Kidney Research and Clinical Practice 2017 Jun; 36(2): 167-174  https://doi.org/10.23876/j.krcp.2017.36.2.167
The effect of the physical activity on polymorphic premature ventricular complexes in chronic kidney disease
Márcio G. Kiuchi1,2, and Shaojie Chen3
1Division of Cardiac Surgery and Artificial Cardiac Stimulation, Department of Medicine, Hospital e Clínica São Gonçalo, São Gonçalo, RJ, Brazil, 2Division of Electrophysiology, Department of Cardiology, Hospital e Clínica São Gonçalo, São Gonçalo, RJ, Brazil, 3Department of Cardiology, Shanghai First People’s Hospital, Shanghai Jiao Tong University School of Medicine, Shanghai, China
Correspondence to: Márcio G. Kiuchi, Division of Cardiac Surgery and Artificial Cardiac Stimulation, Department of Medicine, Hospital e Clínica São Gonçalo, Rua Cel. Moreira César, 138 - Centro, São Gonçalo, Rio de Janeiro 24440-400, Brazil. E-mail: marciokiuchi@gmail.com
Received: January 14, 2017; Revised: March 21, 2017; Accepted: March 22, 2017; Published online: June 30, 2017.
© The Korean Society of Nephrology. All rights reserved.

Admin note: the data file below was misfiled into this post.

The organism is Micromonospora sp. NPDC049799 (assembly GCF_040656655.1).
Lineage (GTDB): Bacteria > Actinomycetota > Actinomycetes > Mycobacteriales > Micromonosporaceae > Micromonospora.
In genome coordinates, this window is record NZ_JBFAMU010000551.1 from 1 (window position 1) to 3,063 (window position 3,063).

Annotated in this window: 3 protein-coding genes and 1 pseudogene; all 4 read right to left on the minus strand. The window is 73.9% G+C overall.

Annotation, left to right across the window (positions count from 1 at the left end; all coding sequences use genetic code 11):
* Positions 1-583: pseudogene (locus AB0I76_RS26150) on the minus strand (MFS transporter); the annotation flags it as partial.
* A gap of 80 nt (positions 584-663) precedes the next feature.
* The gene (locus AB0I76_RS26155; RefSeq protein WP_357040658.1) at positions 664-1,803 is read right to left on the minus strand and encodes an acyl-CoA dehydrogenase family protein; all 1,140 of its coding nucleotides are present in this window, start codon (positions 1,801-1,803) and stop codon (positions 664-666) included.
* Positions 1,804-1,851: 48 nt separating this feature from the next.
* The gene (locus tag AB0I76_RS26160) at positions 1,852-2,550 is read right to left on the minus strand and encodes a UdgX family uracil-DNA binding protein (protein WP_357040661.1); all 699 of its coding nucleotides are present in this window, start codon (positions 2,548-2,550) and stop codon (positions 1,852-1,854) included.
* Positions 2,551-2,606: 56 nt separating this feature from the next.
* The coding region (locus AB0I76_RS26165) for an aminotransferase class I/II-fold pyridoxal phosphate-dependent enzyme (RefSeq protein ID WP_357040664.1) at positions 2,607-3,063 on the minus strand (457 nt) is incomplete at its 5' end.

This is an open-access article distributed under the terms of the Creative Commons Attribution Non-Commercial License (http://creativecommons.org/licenses/by-nc/4.0/), which permits unrestricted non-commercial use, distribution, and reproduction in any medium, provided the original work is properly cited.
Abstract

Background

Polymorphic premature ventricular complexes (PVCs) are very common, appearing most frequently in patients with hypertension, obesity, sleep apnea, and structural heart disease. Sympathetic hyperactivity plays a critical role in the development, maintenance, and aggravation of ventricular arrhythmias. Endurance exercise training clearly lowers sympathetic activity in sympatho-excitatory disease states and may be tolerated by patients with chronic kidney disease (CKD).

Methods

We assessed 40 CKD patients with hypertension with polymorphic PVCs. Patients underwent a complete medical history and physical examination. We evaluated the effectiveness of β blocker only or β blocker + exercise during 12 months of follow-up regarding the changes of the numbers of PVCs and mean heart rate (HR) by 24-hour-Holter.

Results